History of WCO

The Wessex Concert Orchestra is one of the oldest amateur orchestras in the area. Our history dates back to the second world war. Since the re-launch of the orchestra in September 2004, we have styled ourselves 'WCO' in homage, at least in part, to our original identity as the Westinghouse Concert Orchestra.

 The firm Westinghouse was for many years the largest company, and the major employer, in the town of Chippenham, Wiltshire (approximately 80 miles west of London) and it was as a company-sponsored club, with employees making up the membership, that the orchestra was formed.

The Early Years

At the outbreak of the Second World War the staff at the company's London headquarters moved down to the factory site at Langley Park, on the north eastern edge of the town. In 1940 local violinist Stanley Oatley formed a duo with pianist Gerald Gillies who had relocated from London. The seed was sown: other amateur musicians within the company soon joined them, and the partnership rapidly grew into a full orchestra.

During the war years the orchestra was in great demand and gave monthly variety concerts in the works canteen. During this time it performed live in two Works Wonders programmes for the BBC. Works Wonders was a series of programmes broadcast from factory canteens and described as "a lunch-time concert presented to their fellow workers by members of the staff of a large munitions work somewhere in England"! The orchestra also performed frequently at venues in and around Chippenham, including the many military establishments in the region.

The first conductor was James Astle, who was followed by Walter Little, Reg Ash and then Grenville Townsend. During Grenville's time the orchestra gave an annual Grand Concert in the Neeld Hall (part of the Chippenham Town Hall complex) with a top class professional soloist brought down from London.

Grenville Townsend remained conductor until the Suez Crisis in the 1950s drastically restricted membership and concerts could not be given. The post was taken up by David Fidler, and as the membership started once again to grow, the orchestra became the largest amateur concert orchestra in the region.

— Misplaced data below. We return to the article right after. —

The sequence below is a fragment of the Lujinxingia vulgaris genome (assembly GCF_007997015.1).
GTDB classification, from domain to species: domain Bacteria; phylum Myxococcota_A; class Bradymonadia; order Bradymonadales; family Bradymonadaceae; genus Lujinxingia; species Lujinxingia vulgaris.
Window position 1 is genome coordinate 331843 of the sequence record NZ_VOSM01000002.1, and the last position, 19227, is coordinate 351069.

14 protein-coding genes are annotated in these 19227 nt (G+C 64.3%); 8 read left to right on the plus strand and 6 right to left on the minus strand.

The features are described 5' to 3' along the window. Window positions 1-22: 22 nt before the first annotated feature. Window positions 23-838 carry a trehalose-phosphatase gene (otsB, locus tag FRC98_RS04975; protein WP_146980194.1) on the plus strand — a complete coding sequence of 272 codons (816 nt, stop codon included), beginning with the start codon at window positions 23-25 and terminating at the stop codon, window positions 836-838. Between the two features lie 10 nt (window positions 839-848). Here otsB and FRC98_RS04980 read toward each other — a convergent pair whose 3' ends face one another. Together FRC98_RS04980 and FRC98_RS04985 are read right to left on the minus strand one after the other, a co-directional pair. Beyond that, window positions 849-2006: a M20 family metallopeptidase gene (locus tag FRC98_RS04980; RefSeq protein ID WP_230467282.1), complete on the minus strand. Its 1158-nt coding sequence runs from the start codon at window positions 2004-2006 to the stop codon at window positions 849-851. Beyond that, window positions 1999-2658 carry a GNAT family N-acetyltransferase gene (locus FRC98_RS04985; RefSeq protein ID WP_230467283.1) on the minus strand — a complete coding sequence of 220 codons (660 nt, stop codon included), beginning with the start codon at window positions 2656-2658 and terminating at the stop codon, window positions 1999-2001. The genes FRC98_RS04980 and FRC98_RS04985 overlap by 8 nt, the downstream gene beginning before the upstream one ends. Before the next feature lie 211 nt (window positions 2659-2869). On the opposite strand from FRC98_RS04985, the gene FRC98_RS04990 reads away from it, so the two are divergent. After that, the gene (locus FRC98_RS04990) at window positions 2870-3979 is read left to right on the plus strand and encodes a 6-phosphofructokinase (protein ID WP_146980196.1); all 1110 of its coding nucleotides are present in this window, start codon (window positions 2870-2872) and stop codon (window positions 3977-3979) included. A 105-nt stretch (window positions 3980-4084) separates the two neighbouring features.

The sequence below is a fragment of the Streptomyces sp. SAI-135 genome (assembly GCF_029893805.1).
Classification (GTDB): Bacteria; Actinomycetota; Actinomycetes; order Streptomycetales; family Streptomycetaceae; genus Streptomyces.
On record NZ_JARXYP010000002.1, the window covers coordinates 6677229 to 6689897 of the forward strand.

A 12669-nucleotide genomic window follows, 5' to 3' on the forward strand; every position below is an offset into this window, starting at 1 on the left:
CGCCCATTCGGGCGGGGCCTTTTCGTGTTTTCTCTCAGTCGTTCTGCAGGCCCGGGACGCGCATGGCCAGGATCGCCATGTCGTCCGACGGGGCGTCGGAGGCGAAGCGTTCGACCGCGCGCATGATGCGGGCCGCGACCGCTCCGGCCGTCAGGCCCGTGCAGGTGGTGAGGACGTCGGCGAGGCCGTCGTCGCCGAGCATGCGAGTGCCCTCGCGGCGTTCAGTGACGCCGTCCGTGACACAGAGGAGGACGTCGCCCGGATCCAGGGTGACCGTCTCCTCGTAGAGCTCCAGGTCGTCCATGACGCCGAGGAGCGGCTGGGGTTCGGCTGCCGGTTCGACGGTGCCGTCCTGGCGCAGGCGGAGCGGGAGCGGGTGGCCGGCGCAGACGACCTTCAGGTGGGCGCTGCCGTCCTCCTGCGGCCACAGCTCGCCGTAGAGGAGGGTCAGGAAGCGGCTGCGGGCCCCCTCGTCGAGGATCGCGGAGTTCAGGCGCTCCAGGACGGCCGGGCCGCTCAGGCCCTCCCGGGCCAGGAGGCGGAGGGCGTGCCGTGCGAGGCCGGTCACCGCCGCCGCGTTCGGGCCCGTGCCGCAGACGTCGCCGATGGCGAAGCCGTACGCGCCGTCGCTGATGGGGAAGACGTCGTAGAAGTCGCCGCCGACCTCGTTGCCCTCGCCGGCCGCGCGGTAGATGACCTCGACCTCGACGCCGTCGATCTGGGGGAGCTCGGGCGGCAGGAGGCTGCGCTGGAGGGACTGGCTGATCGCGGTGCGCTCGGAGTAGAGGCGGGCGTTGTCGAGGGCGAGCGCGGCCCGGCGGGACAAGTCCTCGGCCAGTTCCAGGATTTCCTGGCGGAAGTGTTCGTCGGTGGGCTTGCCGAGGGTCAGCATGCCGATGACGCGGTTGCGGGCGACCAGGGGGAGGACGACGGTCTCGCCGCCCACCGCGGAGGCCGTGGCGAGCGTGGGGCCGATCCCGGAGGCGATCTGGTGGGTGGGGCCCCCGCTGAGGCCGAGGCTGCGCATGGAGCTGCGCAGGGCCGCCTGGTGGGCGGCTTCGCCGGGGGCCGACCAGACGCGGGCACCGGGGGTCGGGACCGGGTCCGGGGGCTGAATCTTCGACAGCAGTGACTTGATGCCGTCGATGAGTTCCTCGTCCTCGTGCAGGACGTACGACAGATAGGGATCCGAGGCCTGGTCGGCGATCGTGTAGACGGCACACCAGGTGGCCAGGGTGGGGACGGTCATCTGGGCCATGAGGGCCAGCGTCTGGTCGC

After a long spell as conductor David Fidler left in 1967, and Jack Henley became conductor until 1972 when David once again took over the baton.

The Orchestra in 1969
           The Orchestra in 1969

The Golden Jubilee

In 1990, with David Fidler still at the helm, the orchestra celebrated its 50th anniversary with a Gala concert in the Neeld Hall, in collaboration with the Chippenham Male Voice Choir - formerly the Westinghouse Mens Chorus and founded, like the orchestra, within the Westinghouse firm in 1940.

David Fidler finally retired in 1993 and his post was filled first by Bob Tucker, and then Daniel Weston. Brian Ashley was in the post in May 2002, and Mark Cooper preceded the current conductor and Musical Director, Andrew Baatz, who took over in November 2003.

Chippenham Mayor June Wood
    Chippenham Mayor June Wood
      presents David  Fidler with a
          Town Plaque, May 1990

The Re-launch

In late 2003 / early 2004 it was becoming increasingly obvious that the orchestra was stalling - both in terms of its aspirations and in its membership, which had dwindled to an almost unviable level. Furthermore, the Westinghouse company was finalising its plans to move away from Chippenham, making the overt link between our orchestra and the firm even less tenable. In its slow decline the orchestra had lost much of its good reputation within the local community, and people new to the area either had no idea that we even existed, or assumed that the orchestra was only open to Westinghouse employees.

By the spring of 2004 it was clear that something had to be done if the orchestra was to be saved, and it was decided that a date should be set, for later that year, when the orchestra could essentially reform. Certain obligations had still to be met, and it seemed sensible to wait until the summer recess when a concerted media campaign and recruitment initative could be launched to put the orchestra 'back on the map'. Newspaper articles appeared all across Wiltshire and into Bath and Bristol, and the orchestra was able to capitalise on the (comparatively) recent appointment of a new Musical Director, and our decision to style ourselves 'WCO' rather than the full 'Westinghouse Concert Orchestra', to generate further media attention.

The recruitment initiative went extremely well, practically doubling the size of the orchestra at the first rehearsal after the re-launch date (6th September 2004). It has continued to grow ever since although we do still have scope to engage more musicians, particularly string players. (For vacancies, see join us.)

The success of the recruitment drive, and the newly regained sense of purpose this has fostered, has allowed the orchestra to make some bold plans for the future, and set us firmly on the path to regain the position of best orchestra of its type in the region.

Gala concert